Let’s consider, for example, a cluster with a relatively large number of databases. In Neo4j 4.1, we can balance the leadership for databases among all the members of a cluster and evenly distribute read and write workloads.
Another interesting use case is the handling of cluster members across multiple data centers. We may want to maintain leadership in one data center and transfer leadership to members in the other data center only when there are no other options available.
Neo4j Embedded Mode Now Supports Causal Clustering
In Neo4j 4.1, we included Causal Clustering for customers who developed applications with Embedded Neo4j. In simple terms, this means developers can embed a clustered version of Neo4j that is highly available and scalable through Causal Clustering.
Applications must be able to identify leaders and followers in a cluster in order to direct or redirect transactions locally or to other members of the cluster. Now developers can add the performance provided by Neo4j native graph architecture as well as the scalability and availability of the Causal Cluster architecture – an improvement over the second-generation “HA” architecture it replaces.
Two simple but impactful changes have occurred in the query planner.
In Neo4j 4.1, you can control the replanning of queries, overriding the default handling thresholds for automatic replanning. You can also force a pre-cache replanning – or skip replanning altogether – even when the general rules would require it.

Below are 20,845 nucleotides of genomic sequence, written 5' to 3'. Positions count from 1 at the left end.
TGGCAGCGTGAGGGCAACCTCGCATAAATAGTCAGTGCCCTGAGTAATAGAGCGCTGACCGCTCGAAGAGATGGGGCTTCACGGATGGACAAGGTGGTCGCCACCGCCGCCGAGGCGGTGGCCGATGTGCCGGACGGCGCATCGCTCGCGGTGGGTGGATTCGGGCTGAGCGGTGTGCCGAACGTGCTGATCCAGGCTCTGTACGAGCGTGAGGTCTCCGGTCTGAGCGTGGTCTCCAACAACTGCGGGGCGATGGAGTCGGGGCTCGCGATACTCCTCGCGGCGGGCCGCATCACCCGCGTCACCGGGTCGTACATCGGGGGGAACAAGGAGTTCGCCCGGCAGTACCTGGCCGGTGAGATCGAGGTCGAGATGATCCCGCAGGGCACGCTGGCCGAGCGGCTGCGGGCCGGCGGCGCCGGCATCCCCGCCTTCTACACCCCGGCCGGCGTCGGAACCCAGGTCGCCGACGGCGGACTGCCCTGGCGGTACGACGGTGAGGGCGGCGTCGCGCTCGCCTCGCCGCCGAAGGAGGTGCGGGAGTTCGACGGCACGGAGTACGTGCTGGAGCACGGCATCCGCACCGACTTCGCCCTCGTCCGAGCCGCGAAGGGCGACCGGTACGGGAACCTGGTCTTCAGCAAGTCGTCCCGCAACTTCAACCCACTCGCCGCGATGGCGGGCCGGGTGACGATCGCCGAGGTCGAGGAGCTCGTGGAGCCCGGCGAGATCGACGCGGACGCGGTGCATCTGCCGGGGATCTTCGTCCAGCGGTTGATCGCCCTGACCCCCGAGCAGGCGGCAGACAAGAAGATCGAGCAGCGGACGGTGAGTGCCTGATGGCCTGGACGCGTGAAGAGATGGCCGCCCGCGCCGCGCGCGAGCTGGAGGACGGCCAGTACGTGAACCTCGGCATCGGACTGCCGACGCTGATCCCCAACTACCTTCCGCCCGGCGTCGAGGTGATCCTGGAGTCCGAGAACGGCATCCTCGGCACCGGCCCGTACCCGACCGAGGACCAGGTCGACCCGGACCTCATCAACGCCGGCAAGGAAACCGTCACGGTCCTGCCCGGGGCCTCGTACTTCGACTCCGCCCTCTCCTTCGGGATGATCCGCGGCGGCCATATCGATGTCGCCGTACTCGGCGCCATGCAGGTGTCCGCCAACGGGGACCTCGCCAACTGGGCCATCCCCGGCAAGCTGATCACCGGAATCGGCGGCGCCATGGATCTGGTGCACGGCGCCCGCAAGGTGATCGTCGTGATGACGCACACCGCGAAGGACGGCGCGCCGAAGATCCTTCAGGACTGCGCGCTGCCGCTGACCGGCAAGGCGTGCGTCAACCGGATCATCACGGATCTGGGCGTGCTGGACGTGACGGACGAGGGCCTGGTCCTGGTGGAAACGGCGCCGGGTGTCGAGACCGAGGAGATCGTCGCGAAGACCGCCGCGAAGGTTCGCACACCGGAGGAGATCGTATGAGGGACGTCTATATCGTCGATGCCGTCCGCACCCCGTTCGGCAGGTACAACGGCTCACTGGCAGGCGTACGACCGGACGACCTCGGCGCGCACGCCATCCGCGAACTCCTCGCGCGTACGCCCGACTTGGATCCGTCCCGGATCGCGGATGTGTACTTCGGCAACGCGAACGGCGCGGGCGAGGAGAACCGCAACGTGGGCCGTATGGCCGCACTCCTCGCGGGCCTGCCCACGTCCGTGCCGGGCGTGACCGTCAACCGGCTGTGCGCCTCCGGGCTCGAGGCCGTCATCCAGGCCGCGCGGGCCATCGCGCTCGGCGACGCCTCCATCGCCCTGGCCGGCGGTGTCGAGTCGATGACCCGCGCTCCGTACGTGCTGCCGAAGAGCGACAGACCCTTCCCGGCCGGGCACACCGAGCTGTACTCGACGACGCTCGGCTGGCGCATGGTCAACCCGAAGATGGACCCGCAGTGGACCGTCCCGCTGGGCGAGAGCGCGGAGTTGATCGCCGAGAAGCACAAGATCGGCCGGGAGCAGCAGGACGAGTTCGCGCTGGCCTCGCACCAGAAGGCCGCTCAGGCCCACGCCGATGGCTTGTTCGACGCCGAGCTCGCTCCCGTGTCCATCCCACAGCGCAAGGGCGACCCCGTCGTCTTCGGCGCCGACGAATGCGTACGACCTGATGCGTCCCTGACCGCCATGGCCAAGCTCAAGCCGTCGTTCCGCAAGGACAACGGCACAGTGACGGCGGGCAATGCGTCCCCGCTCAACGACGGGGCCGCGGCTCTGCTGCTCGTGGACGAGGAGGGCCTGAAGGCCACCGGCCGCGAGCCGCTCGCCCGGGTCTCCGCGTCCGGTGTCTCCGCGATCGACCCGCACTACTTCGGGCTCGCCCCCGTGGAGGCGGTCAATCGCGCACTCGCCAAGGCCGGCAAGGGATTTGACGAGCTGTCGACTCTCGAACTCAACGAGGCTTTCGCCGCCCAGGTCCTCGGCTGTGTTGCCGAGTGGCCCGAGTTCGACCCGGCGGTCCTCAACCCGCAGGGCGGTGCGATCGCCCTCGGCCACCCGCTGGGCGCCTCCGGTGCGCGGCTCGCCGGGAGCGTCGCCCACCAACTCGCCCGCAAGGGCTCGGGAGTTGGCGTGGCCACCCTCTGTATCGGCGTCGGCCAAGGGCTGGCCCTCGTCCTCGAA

We have also improved the output of the Cypher query plan. The query plan now provides information on returned rows and hits, but also memory usage, correlation with internal and user-defined variables, among other details.
This additional insight about what the database is doing under the hood, together with the added knobs to fine-tune replanning behavior, makes it easier to fine-tune query performance and keep applications humming.
In Neo4j 4.1, we have also added new tools to control the use of the internal memory on a per-transaction basis. We have added memory estimations for query and transaction operations, and we compare them against thresholds that can be set for a transaction, a database or the whole DBMS.
The objective is to control memory-hungry transactions that may affect the performance of the whole system.
Memory management is beneficial when there are multiple users or multiple databases running concurrent memory-hungry queries, especially when running in memory-constrained environments. It will also help with stability of large HTAP clusters (those that combine transactional and analytic processing), because of the impact that overly memory-hungry queries can have on clusters in the absence of transaction-based memory controls.
One example would be a large bank with multiple Neo4j databases running in a single instance with different use cases, such as fraud, risk and HR. With memory management, users can now help to control the large memory transactions so the entire DBMS memory doesn’t get consumed by one large fraud use case.
Putting It All Together
If you want to try Neo4j 4.1 with a fresh installation, download your favorite package (available on Linux, Windows, MacOS or Docker) from here.
Existing installations of Neo4j 4.0 can be automatically upgraded by using the normal procedures offered by the OS, or by simply copying the existing data over the new version. For cluster environments, you can upgrade any existing Neo4j 4.0 version without downtime using the rolling upgrade functionality.
Neo4j 4.1 is a great extension to Neo4j’s mighty 4.0 release that allows you to build faster, scale bigger, be more secure and launch easier. With Neo4j 4.1, administrators have more role-based access control with both reads and writes. Additionally, there are a variety of improvements to Casual Clustering, query planning and memory management.
Since these are not all of the feature releases in 4.1, we encourage you to download the product and try it out. Play with it, test it and feel free to give us your feedback.
//Download Neo4j 4.1